NEW YORK -- Buying has been vigorous and the mood buoyant at the Fashion Coterie at The Plaza here. Retailers and exhibitors at the three-day event, which closes today, agreed it has been one of the most spirited trade shows they've attended in some...
NEW YORK -- Buying has been vigorous and the mood buoyant at the Fashion Coterie at The Plaza here. Retailers and exhibitors at the three-day event, which closes today, agreed it has been one of the most spirited trade shows they've attended in some time.
It appeared that spirits were boosted by the spring-like weather pervading the region over the weekend. Retailers reported that while they were looking for items for immediate or late spring delivery, fall was really the season they wanted to see. For the most part, they had bigger open-to-buys than this time last year -- when budgets were particularly cautious -- and they were leaving orders for lines they really liked.
Among the most popular trends at the show have been leather sportswear and outerwear, often distressed; knitwear, with a continued focus on cropped pieces with texture; and lighter-weight fabrics in fall lines so looks could be layered.
Most collections featured muted palettes in grays, browns, tans and, of course, black, but there were pieces of color thrown in, usually in rich, deep tones. Exhibitors did not seem to think the show had been negatively affected by the President's Day holiday. Many of the suites have been consistently busy, and vendors were pleased with the quality of the retailers they were seeing.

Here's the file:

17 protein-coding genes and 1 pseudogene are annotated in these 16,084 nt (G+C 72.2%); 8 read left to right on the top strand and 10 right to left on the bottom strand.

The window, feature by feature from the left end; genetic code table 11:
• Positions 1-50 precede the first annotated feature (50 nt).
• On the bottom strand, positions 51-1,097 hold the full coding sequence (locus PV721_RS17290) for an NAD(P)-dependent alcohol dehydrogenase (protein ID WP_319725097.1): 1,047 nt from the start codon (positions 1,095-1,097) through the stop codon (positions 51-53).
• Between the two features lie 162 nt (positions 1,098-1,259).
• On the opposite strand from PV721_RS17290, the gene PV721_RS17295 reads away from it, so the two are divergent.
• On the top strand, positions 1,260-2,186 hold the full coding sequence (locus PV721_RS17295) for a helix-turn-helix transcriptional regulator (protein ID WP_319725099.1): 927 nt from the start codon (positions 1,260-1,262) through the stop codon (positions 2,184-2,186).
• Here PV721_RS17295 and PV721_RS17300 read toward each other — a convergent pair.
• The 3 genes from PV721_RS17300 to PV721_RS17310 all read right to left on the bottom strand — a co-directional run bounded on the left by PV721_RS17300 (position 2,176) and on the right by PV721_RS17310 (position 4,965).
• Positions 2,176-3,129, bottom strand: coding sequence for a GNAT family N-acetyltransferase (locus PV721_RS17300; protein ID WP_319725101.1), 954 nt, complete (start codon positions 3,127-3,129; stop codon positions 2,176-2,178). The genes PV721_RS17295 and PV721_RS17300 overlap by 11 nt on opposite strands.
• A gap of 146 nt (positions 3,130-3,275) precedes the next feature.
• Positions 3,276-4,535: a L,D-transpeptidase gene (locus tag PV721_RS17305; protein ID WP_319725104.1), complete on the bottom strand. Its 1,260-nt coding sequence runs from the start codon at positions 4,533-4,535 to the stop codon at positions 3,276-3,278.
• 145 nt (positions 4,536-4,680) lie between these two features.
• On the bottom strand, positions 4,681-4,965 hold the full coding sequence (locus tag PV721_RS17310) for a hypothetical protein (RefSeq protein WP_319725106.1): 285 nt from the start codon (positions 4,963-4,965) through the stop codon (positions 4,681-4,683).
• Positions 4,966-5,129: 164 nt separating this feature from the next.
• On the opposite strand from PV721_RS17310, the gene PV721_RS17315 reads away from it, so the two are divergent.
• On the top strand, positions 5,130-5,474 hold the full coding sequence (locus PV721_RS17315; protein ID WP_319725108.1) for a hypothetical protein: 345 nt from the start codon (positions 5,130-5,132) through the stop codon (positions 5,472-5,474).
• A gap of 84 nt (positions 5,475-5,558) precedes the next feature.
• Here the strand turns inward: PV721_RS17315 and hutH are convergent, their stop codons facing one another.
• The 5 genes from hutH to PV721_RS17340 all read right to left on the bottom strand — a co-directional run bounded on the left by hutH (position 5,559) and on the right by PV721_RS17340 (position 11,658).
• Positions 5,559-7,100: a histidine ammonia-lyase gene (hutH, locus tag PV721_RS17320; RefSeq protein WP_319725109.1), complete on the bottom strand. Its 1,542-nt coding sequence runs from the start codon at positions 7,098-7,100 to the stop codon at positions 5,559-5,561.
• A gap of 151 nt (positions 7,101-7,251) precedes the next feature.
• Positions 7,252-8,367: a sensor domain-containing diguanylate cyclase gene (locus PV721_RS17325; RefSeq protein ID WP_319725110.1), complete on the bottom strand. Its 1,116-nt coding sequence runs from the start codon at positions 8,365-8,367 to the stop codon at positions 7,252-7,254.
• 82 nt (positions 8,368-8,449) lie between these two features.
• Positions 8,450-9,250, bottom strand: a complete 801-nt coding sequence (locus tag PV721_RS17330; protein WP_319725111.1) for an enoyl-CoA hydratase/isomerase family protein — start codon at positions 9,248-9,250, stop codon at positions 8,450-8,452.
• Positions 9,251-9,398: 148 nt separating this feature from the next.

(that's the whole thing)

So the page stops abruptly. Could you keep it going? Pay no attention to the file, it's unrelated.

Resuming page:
Among the retailers, Benny Lin, fashion director for Macy's East, was working his way in and out of suites Monday morning, looking for new contemporary resources and getting an idea of what direction vendors were offering for fall.
"I'm shopping for knits and anything textured -- tweeds, boucles, that sort of thing," he said. Later in the day, Lin said one of his favorite lines at the show was Laundry Industry, a collection out of Amsterdam, Holland, being shown at the Coterie for the first time and represented here by PhD showroom. Mary Jane Denzer, owner of a signature store in White Plains, New York, said she was at the Coterie to find item-oriented lines to carry in the store she plans to open this summer.